Originally Posted by anonymouse View Post

 

Since none of us knows any of the relevant details, it's a bit difficult to criticize either side.


May I quote you on that the next time a legal battle story pops up on AI? :)

post #21 of 39
Quote:
Originally Posted by AdamC View Post

Perhaps you didn't realized the publicity that will bring in more money to the photographer's coffer by many more clients using his services.

 

Loss of profits? firstly he hasn't made the profits yet so how can he claimed his loss.

The publicity argument is entirely plausible, as I would guess that this situation has "bought" a lot more name recognition for the photographer.  However, Apple can hardly claim that as a defense :) ... "We breached our contract/license/agreement, but hey we got your name out there so don't worry about it!"

 

To your second line (loss of profits)...I think the point the settlement is going after is that the photographer could have gone and licensed this photo for public displays (sounds like a very sound argument as Apple indeed did use it for public displays).  However, as the work has now been used in that capacity (without compensation), the photographer has lost those potential profits from licensing or selling the image.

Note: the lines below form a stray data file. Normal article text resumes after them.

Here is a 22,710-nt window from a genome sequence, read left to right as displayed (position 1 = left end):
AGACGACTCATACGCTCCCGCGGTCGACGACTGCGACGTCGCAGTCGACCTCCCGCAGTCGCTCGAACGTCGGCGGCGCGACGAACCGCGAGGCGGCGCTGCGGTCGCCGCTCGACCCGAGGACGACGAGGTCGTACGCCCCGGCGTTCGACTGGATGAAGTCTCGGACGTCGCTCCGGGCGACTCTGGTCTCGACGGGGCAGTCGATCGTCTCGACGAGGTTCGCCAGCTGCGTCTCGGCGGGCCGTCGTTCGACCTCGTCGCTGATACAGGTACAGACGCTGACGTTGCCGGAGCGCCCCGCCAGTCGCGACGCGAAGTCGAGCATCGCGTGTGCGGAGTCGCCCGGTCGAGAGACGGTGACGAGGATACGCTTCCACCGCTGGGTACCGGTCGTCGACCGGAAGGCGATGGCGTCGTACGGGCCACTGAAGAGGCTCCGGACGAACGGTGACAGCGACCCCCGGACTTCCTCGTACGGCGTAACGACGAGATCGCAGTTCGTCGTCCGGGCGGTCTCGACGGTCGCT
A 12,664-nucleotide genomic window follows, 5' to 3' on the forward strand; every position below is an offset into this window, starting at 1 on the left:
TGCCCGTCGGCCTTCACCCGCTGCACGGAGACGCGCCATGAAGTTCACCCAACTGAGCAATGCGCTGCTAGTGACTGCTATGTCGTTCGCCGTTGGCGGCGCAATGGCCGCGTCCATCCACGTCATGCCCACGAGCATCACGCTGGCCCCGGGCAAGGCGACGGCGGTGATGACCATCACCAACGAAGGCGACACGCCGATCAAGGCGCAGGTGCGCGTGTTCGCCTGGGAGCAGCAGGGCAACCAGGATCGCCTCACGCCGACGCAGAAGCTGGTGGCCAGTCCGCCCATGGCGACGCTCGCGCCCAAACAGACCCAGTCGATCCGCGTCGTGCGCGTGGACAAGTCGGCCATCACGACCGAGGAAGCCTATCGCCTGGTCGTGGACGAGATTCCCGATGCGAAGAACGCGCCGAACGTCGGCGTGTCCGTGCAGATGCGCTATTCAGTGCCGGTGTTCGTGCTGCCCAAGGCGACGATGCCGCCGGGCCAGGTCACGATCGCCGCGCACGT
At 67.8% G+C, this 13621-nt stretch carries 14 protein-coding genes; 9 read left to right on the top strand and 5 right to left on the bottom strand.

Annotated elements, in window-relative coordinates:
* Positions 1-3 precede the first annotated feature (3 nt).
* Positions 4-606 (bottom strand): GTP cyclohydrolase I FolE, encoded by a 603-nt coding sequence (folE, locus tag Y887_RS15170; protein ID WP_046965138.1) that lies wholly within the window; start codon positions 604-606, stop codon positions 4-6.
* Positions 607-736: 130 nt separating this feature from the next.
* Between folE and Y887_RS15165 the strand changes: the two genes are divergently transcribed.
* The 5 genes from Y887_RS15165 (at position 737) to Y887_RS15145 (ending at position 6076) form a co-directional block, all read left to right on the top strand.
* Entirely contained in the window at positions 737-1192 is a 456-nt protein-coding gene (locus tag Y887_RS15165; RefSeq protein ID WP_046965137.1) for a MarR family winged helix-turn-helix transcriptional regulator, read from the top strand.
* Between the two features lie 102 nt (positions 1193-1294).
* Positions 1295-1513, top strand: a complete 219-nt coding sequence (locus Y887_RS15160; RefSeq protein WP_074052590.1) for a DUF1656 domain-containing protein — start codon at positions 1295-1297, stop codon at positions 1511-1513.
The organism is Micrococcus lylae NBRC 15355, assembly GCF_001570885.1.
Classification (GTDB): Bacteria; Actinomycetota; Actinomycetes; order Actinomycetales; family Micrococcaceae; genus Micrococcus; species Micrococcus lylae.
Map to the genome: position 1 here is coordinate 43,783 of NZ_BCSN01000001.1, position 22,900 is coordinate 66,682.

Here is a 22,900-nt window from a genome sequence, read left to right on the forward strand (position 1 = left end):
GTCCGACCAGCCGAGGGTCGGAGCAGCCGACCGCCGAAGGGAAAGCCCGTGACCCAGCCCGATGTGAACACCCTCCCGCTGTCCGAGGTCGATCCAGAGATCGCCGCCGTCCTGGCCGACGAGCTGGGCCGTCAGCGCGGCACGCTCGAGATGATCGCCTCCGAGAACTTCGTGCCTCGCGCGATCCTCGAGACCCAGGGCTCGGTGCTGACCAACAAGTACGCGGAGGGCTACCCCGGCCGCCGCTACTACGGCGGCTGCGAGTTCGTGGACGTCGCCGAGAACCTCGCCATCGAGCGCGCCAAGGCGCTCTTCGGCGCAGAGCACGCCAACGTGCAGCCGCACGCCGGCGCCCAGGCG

post #22 of 39
How come Apple sues every Tom, Dick and Harry over its designs but goes about nicking the designs of others. Swiss watch hands anybody...?

Poor Show. Becoming a serial offender

 

 

 

 

 

 

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post #23 of 39
Quote:
Originally Posted by Tallest Skil View Post

I don't see any reason for them to pay for it if it was used it in a way that allowed free use. However, if their chosen use of the image required payment to the creator under copyright law, of course they should pay for it.

I can't imagine anyone arguing that the use of an image in a public presentation to introduce their new products would fall under fair use.

Quote:
Originally Posted by morgajx View Post

How come Apple sues every Tom, Dick and Harry over its designs but goes about nicking the designs of others. Swiss watch hands anybody...?

Poor Show. Becoming a serial offender